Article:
Colorado Elected The Nation’s First Female Lawmakers. Here’s What One Of Them Accomplished

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Kevin J. Beaty/Denverite
A woman peers into the Colorado State Captiol rotunda. March 12, 2020.

In 1895, one of the hottest debates at the Colorado statehouse was over a very intimate subject: at what age should a woman, or girl, be legally able to consent to sex?

Leading the charge to raise Colorado’s age of consent was Pueblo Rep. Carrie Clyde Holly, one of the first three women elected to the state’s legislature — and in fact to any state legislature in the nation. By the end of that year’s session, Holly would have another distinction: the first female lawmaker in the country to draft and pass a bill.

“Carrie Clyde Holly didn't just get elected to office. She got elected to office and she said, How am I going to make things better for women in the world?” said Colorado State University-Pueblo History professor Judy Gaughan, who called Holly’s agenda revolutionary.

At the time, Colorado law said girls could consent to sex as young as age 16, which was older than in some other states, but Holly thought it should be raised further, to 21. It was an idea that aroused plenty of pushback.

“Men were very concerned that it wouldn't be fair to men who wouldn't know the age of their prostitute and would get in trouble because slutty women would blackmail them,” Gaughan said. “Much of the argument is about ‘how are we going to protect the men?’ in this ‘protect the women’ bill.”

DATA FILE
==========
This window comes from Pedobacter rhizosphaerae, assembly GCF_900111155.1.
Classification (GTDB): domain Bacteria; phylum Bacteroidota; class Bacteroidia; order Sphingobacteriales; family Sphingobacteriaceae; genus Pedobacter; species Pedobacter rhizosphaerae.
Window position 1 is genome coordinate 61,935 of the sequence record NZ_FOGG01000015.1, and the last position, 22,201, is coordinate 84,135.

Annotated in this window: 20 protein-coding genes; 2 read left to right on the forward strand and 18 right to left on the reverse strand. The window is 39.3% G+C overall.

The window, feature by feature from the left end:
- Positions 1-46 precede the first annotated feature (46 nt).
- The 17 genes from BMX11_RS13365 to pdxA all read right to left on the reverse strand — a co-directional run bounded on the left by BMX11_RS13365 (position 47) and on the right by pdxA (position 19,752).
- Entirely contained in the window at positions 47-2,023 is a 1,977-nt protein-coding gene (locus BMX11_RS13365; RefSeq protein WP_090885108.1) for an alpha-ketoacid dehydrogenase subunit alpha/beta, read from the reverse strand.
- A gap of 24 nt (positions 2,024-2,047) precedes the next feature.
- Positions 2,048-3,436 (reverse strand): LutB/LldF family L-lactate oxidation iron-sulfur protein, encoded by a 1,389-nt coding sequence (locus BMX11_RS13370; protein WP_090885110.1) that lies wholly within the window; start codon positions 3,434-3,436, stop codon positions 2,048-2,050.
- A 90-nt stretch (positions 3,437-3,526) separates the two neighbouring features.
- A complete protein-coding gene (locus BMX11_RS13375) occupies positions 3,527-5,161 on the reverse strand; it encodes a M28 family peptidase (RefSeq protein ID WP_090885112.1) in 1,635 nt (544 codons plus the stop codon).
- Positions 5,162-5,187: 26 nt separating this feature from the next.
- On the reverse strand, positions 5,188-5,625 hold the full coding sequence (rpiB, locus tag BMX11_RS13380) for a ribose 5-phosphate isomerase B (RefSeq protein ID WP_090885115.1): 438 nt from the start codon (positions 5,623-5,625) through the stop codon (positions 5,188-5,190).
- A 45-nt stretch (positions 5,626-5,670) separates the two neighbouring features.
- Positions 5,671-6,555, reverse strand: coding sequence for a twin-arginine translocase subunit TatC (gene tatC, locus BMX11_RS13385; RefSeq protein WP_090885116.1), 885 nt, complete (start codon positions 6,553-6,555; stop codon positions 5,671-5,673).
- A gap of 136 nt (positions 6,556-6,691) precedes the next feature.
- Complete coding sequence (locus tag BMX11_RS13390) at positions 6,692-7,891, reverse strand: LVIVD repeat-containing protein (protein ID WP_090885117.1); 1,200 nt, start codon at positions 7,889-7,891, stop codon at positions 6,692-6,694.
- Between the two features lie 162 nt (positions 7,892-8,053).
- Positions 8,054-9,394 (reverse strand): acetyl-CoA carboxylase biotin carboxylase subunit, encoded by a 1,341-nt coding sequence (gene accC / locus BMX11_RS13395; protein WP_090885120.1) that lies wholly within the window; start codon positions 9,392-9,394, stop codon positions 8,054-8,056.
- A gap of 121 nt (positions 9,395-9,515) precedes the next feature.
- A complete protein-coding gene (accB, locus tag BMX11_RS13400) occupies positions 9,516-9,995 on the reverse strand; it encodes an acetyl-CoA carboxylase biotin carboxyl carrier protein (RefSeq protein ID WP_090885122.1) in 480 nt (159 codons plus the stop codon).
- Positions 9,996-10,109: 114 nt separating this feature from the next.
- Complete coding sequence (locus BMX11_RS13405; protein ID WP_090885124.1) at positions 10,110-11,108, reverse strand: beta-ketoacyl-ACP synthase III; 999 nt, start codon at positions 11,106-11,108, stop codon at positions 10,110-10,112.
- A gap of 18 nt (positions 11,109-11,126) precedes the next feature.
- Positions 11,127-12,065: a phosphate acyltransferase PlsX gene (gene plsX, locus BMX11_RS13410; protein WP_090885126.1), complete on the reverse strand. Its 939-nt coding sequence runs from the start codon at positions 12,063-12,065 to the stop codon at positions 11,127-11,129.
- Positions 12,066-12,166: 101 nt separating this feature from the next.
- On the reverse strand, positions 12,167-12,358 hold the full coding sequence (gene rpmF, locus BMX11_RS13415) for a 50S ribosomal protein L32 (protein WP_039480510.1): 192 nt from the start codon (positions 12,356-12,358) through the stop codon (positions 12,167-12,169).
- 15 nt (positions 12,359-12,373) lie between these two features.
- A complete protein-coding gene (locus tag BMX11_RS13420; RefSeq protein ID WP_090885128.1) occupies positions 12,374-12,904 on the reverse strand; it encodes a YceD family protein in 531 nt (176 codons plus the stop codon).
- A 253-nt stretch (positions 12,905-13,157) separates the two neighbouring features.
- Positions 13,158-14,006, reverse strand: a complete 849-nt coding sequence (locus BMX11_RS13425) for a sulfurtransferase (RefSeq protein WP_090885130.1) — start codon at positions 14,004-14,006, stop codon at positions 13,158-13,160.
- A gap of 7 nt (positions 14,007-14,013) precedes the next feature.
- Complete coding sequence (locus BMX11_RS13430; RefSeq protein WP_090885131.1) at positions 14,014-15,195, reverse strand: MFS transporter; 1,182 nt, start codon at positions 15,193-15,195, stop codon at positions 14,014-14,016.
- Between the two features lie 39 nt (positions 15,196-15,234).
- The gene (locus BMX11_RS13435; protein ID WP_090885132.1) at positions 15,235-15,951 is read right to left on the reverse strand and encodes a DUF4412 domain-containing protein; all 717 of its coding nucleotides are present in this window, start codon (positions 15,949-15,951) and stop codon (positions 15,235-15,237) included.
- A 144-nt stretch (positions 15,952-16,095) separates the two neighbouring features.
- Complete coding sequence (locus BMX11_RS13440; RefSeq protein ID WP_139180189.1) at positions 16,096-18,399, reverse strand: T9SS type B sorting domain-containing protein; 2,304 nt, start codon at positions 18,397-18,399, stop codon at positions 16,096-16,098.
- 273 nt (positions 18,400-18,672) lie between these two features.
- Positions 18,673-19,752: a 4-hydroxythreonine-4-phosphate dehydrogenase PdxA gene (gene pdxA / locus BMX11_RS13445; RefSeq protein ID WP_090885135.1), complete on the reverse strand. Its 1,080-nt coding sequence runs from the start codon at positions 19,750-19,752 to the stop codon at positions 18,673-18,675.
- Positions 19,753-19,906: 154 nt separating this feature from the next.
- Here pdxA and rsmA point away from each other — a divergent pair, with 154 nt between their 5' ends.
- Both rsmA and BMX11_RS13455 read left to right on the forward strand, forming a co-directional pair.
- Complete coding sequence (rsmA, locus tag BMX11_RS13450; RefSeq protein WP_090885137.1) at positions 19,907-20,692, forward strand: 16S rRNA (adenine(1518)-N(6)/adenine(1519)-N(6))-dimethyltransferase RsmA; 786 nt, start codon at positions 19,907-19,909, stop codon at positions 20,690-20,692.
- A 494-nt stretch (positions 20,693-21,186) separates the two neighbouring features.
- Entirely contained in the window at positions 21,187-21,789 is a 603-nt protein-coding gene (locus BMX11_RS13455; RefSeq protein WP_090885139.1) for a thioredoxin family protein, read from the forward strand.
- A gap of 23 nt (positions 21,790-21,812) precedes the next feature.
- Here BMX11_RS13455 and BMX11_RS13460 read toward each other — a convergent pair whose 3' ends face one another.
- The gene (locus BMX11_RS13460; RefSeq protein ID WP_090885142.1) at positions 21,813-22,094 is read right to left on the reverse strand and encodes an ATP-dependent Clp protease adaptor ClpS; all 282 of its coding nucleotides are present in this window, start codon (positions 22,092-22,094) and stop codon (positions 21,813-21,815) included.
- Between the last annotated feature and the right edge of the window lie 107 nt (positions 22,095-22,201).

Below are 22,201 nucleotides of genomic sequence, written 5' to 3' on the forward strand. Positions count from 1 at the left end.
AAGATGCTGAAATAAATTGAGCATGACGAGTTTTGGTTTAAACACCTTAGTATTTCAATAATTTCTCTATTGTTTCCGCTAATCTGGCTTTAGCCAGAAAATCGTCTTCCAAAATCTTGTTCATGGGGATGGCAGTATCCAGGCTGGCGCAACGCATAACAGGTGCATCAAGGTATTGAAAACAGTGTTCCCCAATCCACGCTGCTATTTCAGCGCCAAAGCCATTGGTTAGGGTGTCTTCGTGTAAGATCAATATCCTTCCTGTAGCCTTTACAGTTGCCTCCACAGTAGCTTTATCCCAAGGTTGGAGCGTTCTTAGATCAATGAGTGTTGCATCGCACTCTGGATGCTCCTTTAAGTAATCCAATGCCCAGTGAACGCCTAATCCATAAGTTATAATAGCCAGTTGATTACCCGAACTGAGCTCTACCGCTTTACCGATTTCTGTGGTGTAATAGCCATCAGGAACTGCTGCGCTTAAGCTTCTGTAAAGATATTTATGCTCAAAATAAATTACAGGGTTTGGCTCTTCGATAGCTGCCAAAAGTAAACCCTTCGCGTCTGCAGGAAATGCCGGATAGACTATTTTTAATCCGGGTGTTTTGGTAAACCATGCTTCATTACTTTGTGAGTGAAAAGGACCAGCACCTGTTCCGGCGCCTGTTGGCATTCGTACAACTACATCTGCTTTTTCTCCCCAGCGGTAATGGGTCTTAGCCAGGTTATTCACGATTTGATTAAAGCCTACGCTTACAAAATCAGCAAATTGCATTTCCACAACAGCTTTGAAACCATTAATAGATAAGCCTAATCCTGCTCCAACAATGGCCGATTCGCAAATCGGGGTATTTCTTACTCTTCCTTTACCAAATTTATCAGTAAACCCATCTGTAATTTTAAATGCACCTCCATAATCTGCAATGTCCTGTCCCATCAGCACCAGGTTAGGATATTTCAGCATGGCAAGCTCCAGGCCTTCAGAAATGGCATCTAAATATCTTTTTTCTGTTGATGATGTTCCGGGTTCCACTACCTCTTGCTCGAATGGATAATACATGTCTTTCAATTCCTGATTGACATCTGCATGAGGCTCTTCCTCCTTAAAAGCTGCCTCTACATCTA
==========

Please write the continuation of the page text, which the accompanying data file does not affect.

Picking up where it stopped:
Courtesy of the state of Colorado
19th century Pueblo lawmaker Carrie Clyde Holly, captured in her official state portrait.

Holly fought for her legislation every step of the way, pushing it through the House and Senate and persuaded a wavering governor to sign it. 

By the time it was over, the law, which became known as the ‘Holly bill,’ had been scaled back, raising the age of consent to 18, not 21. Still, it was a significant triumph for Holly. She introduced 14 pieces of legislation, but this was the only one that was ever enacted. 

Other lawmakers at times mocked and actively undermined her efforts. In one instance, she got the House to unanimously support a resolution encouraging other states to give women the vote. But on the Senate side, Gaughan said “the senators mocked women by burying the resolution,” instead, referring it to a special, and fictional, Committee of Literary Lights for a rewrite.

While Holly’s legislative successes were limited, she broke a path for women in Colorado politics that continues today. The state House has the rare distinction of being majority female, including the two current representatives from Holly’s home county of Pueblo.

Pueblo celebrates 150 years in March. In honor of that anniversary, CPR News will highlight aspects of the city's unique history. Find more stories here, and here.